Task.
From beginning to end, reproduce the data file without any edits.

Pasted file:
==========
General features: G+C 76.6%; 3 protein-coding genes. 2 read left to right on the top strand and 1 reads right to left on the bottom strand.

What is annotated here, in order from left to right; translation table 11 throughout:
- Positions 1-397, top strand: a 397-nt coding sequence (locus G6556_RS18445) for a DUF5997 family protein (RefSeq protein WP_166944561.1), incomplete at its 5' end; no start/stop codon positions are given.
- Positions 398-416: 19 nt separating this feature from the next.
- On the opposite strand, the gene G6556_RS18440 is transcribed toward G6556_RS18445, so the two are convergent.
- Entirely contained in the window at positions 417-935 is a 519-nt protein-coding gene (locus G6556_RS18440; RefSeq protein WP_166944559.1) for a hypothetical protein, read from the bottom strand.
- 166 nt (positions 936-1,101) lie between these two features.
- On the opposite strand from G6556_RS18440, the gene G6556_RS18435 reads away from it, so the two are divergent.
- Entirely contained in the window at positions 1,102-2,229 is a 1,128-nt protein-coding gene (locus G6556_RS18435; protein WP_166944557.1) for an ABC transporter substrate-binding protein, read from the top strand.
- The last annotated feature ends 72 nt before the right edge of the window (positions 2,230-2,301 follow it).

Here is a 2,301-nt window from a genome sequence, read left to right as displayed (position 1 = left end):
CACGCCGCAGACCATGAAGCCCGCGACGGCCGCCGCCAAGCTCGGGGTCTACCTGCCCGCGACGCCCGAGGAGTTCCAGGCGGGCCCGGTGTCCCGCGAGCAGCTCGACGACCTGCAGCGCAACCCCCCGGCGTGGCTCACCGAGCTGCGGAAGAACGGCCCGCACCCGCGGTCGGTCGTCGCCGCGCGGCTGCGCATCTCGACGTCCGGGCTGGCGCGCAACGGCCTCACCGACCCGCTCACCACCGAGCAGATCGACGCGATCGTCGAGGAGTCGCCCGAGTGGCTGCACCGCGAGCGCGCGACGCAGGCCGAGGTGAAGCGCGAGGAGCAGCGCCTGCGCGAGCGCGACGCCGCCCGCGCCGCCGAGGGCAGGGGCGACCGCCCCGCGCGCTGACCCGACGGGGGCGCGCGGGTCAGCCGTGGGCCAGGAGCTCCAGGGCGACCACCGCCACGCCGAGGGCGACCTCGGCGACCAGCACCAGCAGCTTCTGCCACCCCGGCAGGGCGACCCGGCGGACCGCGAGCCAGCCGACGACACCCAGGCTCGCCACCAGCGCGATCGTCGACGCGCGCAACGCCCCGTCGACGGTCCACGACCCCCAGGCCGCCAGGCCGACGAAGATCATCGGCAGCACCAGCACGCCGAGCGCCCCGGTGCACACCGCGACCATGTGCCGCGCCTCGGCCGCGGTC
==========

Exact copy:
General features: G+C 76.6%; 3 protein-coding genes. 2 read left to right on the top strand and 1 reads right to left on the bottom strand.

What is annotated here, in order from left to right; translation table 11 throughout:
- Positions 1-397, top strand: a 397-nt coding sequence (locus G6556_RS18445) for a DUF5997 family protein (RefSeq protein WP_166944561.1), incomplete at its 5' end; no start/stop codon positions are given.
- Positions 398-416: 19 nt separating this feature from the next.
- On the opposite strand, the gene G6556_RS18440 is transcribed toward G6556_RS18445, so the two are convergent.
- Entirely contained in the window at positions 417-935 is a 519-nt protein-coding gene (locus G6556_RS18440; RefSeq protein WP_166944559.1) for a hypothetical protein, read from the bottom strand.
- 166 nt (positions 936-1,101) lie between these two features.
- On the opposite strand from G6556_RS18440, the gene G6556_RS18435 reads away from it, so the two are divergent.
- Entirely contained in the window at positions 1,102-2,229 is a 1,128-nt protein-coding gene (locus G6556_RS18435; protein WP_166944557.1) for an ABC transporter substrate-binding protein, read from the top strand.
- The last annotated feature ends 72 nt before the right edge of the window (positions 2,230-2,301 follow it).

Here is a 2,301-nt window from a genome sequence, read left to right as displayed (position 1 = left end):
CACGCCGCAGACCATGAAGCCCGCGACGGCCGCCGCCAAGCTCGGGGTCTACCTGCCCGCGACGCCCGAGGAGTTCCAGGCGGGCCCGGTGTCCCGCGAGCAGCTCGACGACCTGCAGCGCAACCCCCCGGCGTGGCTCACCGAGCTGCGGAAGAACGGCCCGCACCCGCGGTCGGTCGTCGCCGCGCGGCTGCGCATCTCGACGTCCGGGCTGGCGCGCAACGGCCTCACCGACCCGCTCACCACCGAGCAGATCGACGCGATCGTCGAGGAGTCGCCCGAGTGGCTGCACCGCGAGCGCGCGACGCAGGCCGAGGTGAAGCGCGAGGAGCAGCGCCTGCGCGAGCGCGACGCCGCCCGCGCCGCCGAGGGCAGGGGCGACCGCCCCGCGCGCTGACCCGACGGGGGCGCGCGGGTCAGCCGTGGGCCAGGAGCTCCAGGGCGACCACCGCCACGCCGAGGGCGACCTCGGCGACCAGCACCAGCAGCTTCTGCCACCCCGGCAGGGCGACCCGGCGGACCGCGAGCCAGCCGACGACACCCAGGCTCGCCACCAGCGCGATCGTCGACGCGCGCAACGCCCCGTCGACGGTCCACGACCCCCAGGCCGCCAGGCCGACGAAGATCATCGGCAGCACCAGCACGCCGAGCGCCCCGGTGCACACCGCGACCATGTGCCGCGCCTCGGCCGCGGTC